Dolans Down for Now, But Not Out

Analysts See Ways for Dolan Family to Take Another Shot at Cablevision Systems

Shareholders sunk the bid by the Dolan family to take Cablevision Systems private this past week, but that may not be the end of this long and contentious story.

The attempt by Cablevision chairman Charles Dolan and his son, CEO James Dolan, to buy out Cablevision for $36.26 per share didn’t pass muster with big institutional investors such as Mario Gabelli’s GAMCO Investors and T. Rowe Price, which voted against the deal. But the long history of the Dolans’ quest to own the company, starting with their bid in June 2005, has some investors wondering if they will be content to just walk away.

The Dolans put a positive spin on the defeat. In a statement, they called it a “vote of confidence for the prospects of Cablevision,” and one week before the vote, James Dolan issued a statement that he was ready to lead Cablevision into the future as a public company should the bid fail.

The conventional thinking is the poor state of the debt markets will make it very difficult to line up financing for another buyout attempt, but GAMCO Investors analyst Chris Marangi said that’s not necessarily the case. “There are things they can do structurally with the deal even at $36.26, such as allow shareholders to participate in the deal, bring in third party equity or open it up to auction,” he added.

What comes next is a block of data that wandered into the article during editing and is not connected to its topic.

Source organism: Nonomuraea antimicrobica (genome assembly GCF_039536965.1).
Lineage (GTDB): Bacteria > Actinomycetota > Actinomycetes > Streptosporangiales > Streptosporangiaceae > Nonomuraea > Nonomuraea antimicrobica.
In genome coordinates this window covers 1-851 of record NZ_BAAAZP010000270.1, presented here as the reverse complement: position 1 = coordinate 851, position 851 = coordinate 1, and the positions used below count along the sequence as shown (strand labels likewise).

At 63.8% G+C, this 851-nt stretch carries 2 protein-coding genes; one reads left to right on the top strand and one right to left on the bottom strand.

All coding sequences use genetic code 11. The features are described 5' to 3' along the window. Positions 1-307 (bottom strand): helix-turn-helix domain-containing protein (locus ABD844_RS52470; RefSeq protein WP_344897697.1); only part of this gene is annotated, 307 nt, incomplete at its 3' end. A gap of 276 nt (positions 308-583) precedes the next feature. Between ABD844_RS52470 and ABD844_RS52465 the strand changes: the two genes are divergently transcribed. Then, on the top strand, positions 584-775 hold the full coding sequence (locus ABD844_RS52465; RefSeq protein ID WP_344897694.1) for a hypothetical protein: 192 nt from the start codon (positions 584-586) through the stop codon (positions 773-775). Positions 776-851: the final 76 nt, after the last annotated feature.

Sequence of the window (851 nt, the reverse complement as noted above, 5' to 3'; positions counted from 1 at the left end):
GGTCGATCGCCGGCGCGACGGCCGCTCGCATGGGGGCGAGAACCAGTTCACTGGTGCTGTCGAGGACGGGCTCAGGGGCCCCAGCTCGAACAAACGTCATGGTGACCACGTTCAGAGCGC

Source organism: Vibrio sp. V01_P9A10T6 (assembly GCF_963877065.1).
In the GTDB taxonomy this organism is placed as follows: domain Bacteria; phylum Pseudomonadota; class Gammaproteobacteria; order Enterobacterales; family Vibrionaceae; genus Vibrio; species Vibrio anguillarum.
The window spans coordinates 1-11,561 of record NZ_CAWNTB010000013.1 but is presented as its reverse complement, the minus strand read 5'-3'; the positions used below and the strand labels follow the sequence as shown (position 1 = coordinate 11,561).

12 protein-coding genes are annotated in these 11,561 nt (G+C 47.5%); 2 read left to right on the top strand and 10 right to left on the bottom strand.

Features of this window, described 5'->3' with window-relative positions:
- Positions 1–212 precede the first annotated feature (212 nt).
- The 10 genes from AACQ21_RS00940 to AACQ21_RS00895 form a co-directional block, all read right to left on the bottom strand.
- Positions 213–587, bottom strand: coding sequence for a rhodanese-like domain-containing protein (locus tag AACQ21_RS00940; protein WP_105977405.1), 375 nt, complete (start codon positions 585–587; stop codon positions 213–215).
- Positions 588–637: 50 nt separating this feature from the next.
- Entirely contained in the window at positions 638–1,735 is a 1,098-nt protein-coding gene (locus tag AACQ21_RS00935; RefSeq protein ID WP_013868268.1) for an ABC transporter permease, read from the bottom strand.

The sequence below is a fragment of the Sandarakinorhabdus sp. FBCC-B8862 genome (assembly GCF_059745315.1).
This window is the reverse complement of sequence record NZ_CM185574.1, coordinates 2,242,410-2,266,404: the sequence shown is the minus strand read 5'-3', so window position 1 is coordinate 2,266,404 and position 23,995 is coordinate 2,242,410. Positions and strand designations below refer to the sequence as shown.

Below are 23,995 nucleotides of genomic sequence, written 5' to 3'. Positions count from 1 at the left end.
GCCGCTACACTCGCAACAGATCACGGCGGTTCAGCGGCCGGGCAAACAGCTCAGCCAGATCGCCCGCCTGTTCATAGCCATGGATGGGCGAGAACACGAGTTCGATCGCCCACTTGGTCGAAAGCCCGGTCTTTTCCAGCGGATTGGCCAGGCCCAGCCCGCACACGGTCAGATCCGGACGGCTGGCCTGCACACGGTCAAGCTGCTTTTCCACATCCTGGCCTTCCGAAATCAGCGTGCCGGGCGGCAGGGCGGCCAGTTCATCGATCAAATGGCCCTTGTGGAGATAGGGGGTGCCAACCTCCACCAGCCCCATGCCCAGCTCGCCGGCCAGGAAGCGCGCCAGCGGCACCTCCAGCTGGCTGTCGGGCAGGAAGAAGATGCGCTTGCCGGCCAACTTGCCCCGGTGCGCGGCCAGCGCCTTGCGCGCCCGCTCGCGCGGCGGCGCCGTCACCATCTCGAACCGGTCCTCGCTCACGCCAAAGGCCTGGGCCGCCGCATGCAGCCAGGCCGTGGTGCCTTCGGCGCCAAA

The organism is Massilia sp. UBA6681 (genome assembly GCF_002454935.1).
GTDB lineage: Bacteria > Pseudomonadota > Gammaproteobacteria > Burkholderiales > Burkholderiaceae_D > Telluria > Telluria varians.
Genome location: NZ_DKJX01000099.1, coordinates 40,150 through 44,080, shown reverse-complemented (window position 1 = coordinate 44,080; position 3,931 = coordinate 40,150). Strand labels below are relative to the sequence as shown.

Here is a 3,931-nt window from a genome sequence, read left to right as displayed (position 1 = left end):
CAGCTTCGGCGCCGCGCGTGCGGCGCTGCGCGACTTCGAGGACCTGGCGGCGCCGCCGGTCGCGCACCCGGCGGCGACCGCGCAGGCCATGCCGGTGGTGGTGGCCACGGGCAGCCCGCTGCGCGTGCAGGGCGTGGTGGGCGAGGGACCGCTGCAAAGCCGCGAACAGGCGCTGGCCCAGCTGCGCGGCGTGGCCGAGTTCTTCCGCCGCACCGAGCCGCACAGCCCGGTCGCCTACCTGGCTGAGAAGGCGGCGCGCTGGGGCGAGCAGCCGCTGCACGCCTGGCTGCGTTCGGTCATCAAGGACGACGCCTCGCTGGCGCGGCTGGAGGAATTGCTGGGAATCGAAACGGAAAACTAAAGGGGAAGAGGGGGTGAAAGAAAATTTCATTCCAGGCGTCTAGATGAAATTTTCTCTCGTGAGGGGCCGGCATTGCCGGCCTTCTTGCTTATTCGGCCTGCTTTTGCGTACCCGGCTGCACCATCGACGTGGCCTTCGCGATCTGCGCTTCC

In the past, the Dolans have said they are not open to these options.

Portfolio manager Louise Keeling of Marathon Asset Management, which opposed the deal, said their outlook as a long-term investor is focused on the operations and they are not speculating about another bid. However, Keeling noted that a share repurchase through a Dutch auction would provide an option for those investors that wanted out at $36.26 and effectively increase the Dolans’ stake in the company.

Investors that vetoed the deal felt that the offer price undervalued the company’s assets. With the bid off the table, many expect the stock to rise in the long term even if it slips lower in the near term as it did after the vote.

Marangi said investors still aren’t comfortable with the increased competition in the industry, especially in Cablevision’s footprint where Verizon Communications is making an aggressive push with its FiOS TV. “Based on the fundamentals, Cablevision stock is still undervalued versus its peers,” he added.